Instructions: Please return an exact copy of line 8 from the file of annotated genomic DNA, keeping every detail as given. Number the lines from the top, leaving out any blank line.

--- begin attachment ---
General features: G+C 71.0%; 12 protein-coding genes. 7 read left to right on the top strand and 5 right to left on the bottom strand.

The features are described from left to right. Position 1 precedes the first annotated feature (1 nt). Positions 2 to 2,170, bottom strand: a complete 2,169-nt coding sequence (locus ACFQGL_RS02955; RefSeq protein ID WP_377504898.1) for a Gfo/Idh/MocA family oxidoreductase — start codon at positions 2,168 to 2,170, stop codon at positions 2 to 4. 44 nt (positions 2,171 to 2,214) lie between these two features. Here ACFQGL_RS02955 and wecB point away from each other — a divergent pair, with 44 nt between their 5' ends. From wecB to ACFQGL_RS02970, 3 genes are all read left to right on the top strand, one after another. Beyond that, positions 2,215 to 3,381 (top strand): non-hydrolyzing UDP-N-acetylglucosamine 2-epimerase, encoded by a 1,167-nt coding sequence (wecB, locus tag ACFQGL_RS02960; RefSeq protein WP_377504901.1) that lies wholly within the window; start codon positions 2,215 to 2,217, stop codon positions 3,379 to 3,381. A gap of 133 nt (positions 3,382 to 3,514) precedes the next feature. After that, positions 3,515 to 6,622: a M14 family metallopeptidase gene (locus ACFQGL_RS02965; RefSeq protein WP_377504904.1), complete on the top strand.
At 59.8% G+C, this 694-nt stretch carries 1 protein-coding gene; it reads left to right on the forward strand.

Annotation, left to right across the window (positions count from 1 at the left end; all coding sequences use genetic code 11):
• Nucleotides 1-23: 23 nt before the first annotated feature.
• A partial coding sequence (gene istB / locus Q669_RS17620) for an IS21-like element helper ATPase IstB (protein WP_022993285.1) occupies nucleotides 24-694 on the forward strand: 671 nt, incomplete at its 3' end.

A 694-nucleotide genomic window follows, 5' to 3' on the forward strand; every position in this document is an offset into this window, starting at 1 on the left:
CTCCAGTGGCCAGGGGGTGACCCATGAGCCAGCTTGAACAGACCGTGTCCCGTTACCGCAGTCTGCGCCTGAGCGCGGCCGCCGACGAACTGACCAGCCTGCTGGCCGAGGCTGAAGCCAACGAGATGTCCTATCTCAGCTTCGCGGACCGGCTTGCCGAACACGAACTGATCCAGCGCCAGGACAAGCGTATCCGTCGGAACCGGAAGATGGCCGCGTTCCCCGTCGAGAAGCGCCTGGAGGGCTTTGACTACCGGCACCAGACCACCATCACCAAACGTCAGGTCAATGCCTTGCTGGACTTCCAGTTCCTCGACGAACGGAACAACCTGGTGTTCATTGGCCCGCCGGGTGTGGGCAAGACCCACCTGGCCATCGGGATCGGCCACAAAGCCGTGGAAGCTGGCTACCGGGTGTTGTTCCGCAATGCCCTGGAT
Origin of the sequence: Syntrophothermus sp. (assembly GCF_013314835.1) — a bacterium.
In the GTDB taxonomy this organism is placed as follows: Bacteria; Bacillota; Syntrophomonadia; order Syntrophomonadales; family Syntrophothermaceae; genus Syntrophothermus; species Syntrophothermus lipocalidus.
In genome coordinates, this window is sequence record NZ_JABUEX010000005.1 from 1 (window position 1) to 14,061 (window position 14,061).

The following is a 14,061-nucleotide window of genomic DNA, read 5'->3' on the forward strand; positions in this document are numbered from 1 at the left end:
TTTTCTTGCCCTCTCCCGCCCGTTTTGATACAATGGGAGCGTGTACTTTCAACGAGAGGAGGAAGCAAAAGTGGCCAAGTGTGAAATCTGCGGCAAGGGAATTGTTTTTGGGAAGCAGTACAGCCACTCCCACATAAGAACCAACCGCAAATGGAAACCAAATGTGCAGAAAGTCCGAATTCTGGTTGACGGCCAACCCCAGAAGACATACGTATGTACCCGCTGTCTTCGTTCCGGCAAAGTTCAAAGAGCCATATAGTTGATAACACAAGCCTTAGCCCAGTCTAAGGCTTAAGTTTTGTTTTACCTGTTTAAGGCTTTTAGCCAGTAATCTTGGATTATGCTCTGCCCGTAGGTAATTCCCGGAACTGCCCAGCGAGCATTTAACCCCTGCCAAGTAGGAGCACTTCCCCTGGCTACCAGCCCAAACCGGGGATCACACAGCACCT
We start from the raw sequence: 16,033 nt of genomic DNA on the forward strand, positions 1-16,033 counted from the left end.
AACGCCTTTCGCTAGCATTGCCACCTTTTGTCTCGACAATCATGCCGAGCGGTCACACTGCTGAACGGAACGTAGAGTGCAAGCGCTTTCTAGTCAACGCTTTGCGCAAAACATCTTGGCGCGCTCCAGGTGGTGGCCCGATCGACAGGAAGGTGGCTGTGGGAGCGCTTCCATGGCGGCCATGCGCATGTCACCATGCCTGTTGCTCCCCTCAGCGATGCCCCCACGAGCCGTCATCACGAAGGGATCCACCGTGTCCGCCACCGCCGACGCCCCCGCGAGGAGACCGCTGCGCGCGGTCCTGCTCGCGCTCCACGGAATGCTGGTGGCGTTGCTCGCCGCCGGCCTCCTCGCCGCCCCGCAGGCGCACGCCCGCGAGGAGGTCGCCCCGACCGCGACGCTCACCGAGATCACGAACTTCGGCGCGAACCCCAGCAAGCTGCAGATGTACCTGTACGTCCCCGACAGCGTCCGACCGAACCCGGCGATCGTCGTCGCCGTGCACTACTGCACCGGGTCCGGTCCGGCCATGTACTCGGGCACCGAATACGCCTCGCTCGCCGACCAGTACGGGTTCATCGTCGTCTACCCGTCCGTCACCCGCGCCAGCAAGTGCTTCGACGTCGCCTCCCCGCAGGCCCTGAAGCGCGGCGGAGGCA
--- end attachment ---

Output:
CTCCAGTGGCCAGGGGGTGACCCATGAGCCAGCTTGAACAGACCGTGTCCCGTTACCGCAGTCTGCGCCTGAGCGCGGCCGCCGACGAACTGACCAGCCTGCTGGCCGAGGCTGAAGCCAACGAGATGTCCTATCTCAGCTTCGCGGACCGGCTTGCCGAACACGAACTGATCCAGCGCCAGGACAAGCGTATCCGTCGGAACCGGAAGATGGCCGCGTTCCCCGTCGAGAAGCGCCTGGAGGGCTTTGACTACCGGCACCAGACCACCATCACCAAACGTCAGGTCAATGCCTTGCTGGACTTCCAGTTCCTCGACGAACGGAACAACCTGGTGTTCATTGGCCCGCCGGGTGTGGGCAAGACCCACCTGGCCATCGGGATCGGCCACAAAGCCGTGGAAGCTGGCTACCGGGTGTTGTTCCGCAATGCCCTGGAT